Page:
If Pharo had a browser that scaled better and a reorganization/simplification of the class categories to use names that were more self-explanatory, it would be *much* easier for new users (in fact, for all users) to find their way around.

I apologize for the stepping on toes...

Stephen Pope


--

                    Stephen Travis Pope   Santa Barbara, California, USA    
 <pastedGraphic.tiff>         http://HeavenEverywhere.com        http://FASTLabInc.com

--




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Re: Package Browser (AKA 6-paned Browser) and Pharo package organization

Sven Van Caekenberghe-2
http://books.pharo.org
https://github.com/topics/pharo

> On 1 May 2020, at 14:37, Noury Bouraqadi <[hidden email]> wrote:
>
> Hi Stefen,
>
> Welcome to Pharo :-)
>
> Here are 2 tips that whould help you find your way :
> - Spotter (open it with Shift+Enter). It searches the whole image for names (classes, methods...) that include the given substring
> - Finder (Menu Tools) : Allows various kinds of searches. Searching with examples does allow finding a message that provides a given outcome given a receiver, and parameters.
>
>  Please note that the image does include only a small subset of what you can do with Pharo. There's much more out there. One way to discover cool stuff, is to visit this catalog:
> https://github.com/pharo-open-documentation/awesome-pharo
>
> Cheers,
> Noury
>
>> On 30 Apr 2020, at 21:00, [hidden email] wrote:
>>
>>
>> Hello friends,
>>
>> I’m getting started with Pharo after decades using VisualWorks and Squeak; it’s pretty wonderful what you all have assembled!
>>
>> My question is related to what we used to teach as the first law of software reuse: “You can’t reuse it if you can’t find it,” and the related software engineering "principle of least astonishment."
>>
>> When I fire up Pharo, the system browser presents me with a list of several hundred categories (from AST to Zodiac) in a system with over 8000 classes.  The system categorization makes no sense since I don’t know the naming conventions and so many packages have cute but quite non-descriptive names (Zinc? Metacello? Calypso?).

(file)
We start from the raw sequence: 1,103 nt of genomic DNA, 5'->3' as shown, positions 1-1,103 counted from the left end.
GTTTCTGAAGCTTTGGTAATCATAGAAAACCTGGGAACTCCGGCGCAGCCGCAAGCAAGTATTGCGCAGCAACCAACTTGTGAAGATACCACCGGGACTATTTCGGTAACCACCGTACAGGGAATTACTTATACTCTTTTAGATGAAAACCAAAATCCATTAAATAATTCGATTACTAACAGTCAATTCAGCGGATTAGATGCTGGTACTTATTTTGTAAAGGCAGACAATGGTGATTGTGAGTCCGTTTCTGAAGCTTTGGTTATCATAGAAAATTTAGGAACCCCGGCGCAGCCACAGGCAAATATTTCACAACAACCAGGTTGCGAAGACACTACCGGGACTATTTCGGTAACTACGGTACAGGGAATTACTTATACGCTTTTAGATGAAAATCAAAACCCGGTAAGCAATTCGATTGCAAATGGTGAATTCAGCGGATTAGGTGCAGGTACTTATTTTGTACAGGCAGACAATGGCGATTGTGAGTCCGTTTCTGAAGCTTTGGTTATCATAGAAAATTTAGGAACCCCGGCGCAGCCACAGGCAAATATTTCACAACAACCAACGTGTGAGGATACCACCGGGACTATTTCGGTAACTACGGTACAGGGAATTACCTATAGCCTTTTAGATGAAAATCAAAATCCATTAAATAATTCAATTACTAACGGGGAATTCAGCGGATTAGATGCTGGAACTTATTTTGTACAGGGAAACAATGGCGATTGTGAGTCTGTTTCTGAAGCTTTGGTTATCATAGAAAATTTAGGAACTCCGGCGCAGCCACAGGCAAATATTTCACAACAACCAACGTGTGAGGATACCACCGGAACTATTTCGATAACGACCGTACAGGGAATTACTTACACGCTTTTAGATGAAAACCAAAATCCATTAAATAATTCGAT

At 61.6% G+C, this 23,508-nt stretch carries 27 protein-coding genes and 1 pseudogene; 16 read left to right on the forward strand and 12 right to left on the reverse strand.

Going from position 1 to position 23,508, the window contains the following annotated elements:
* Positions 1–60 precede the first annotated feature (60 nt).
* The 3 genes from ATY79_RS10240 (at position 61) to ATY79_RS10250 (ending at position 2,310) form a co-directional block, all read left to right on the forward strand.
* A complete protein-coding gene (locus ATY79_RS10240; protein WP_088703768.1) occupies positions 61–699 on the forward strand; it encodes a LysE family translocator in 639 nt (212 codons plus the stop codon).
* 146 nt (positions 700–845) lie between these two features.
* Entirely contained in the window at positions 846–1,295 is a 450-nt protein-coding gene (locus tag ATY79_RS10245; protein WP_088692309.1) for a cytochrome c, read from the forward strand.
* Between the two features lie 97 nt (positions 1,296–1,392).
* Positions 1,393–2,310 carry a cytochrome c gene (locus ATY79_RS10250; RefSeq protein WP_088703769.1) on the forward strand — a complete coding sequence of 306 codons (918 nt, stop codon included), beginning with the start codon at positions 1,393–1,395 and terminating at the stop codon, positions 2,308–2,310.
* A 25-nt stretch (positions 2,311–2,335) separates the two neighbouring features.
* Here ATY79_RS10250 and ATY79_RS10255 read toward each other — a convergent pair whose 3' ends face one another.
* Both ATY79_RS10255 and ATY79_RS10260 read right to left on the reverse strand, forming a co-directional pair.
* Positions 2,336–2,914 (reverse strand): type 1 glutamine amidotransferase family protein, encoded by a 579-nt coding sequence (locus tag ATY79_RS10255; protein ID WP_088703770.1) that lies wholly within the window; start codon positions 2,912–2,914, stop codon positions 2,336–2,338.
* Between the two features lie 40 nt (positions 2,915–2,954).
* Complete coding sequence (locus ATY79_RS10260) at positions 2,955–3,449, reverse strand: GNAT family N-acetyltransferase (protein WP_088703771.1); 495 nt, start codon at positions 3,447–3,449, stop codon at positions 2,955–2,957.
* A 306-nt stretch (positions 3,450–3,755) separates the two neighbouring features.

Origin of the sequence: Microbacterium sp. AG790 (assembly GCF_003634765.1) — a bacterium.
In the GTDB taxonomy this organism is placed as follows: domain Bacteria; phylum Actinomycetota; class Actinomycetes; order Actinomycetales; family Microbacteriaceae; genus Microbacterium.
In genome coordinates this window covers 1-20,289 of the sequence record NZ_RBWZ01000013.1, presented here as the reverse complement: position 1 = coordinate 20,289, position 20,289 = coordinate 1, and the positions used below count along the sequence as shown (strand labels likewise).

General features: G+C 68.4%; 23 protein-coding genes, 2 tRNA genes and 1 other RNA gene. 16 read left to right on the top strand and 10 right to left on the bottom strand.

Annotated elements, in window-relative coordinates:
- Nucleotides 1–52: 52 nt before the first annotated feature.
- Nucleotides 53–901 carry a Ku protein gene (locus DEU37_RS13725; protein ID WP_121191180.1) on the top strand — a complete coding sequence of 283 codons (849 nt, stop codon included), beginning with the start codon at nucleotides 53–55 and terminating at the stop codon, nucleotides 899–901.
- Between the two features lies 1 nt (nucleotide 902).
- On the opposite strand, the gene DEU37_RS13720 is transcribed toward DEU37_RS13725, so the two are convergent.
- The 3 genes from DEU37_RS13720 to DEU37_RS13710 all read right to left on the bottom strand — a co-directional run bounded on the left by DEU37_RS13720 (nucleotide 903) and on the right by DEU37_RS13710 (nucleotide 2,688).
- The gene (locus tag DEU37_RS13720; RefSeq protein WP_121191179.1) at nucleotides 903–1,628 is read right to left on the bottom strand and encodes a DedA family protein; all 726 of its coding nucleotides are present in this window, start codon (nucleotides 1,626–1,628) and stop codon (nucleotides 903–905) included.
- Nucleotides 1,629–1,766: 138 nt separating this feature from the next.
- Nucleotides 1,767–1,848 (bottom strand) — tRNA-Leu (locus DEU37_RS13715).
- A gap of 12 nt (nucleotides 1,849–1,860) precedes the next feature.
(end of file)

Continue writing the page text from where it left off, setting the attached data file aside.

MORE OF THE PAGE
>>
>> In Smalltalk-80, the class category names were organized as a 2-level hierarchy where the top-level were items such as Magnitudes, Collections, Streams, Graphics, Text, System, Tools, Files, etc.  This made it easy to find (e.g.,) the browser source code by looking in the Tools package for the class category Tools-Browser.  Even packages with cute names (like my own “Siren”), were categorized for ease of finding; e.g., the Siren classes were in class categories like Music-Events and Music-Magnitudes.
>>
>> Parsing the class category names on the first instance of $- made it possible to build 6-paned Browsers (called package pane browser in Squeak).  (We acknowledged that this violates the “zero/one/infinity" rule.) Is something like this available for Pharo? I looked through the Calypso browser code and it’s so over-engineered (IMHO) that it’d take me several days to figure out how to implement this (it was about 1.5 pages of code in Smalltalk-80).
>>
>> If Pharo had a browser that scaled better and a reorganization/simplification of the class categories to use names that were more self-explanatory, it would be *much* easier for new users (in fact, for all users) to find their way around.
>>
>> I apologize for the stepping on toes...
>>
>> Stephen Pope
>>
>>
>> --
>>
>>                     Stephen Travis Pope   Santa Barbara, California, USA    
>>  <pastedGraphic.tiff>         http://HeavenEverywhere.com        http://FASTLabInc.com
>>                        https://vimeo.com/user19434036/videos      http://heaveneverywhere.com/Reflections
>>
>> --
>>
>>
>>
>


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Re: Package Browser (AKA 6-paned Browser) and Pharo package organization

Sean P. DeNigris
Administrator
In reply to this post by Stephen Pope
Stephen Pope wrote
> When I fire up Pharo, the system browser presents me with a list of
> several hundred categories (from AST to Zodiac) in a system with over 8000
> classes.  The system categorization makes no sense since I don’t know the
> naming conventions and so many packages have cute but quite
> non-descriptive names (Zinc? Metacello? Calypso?).

Even after using Pharo (and this probably applies somewhat to current Squeak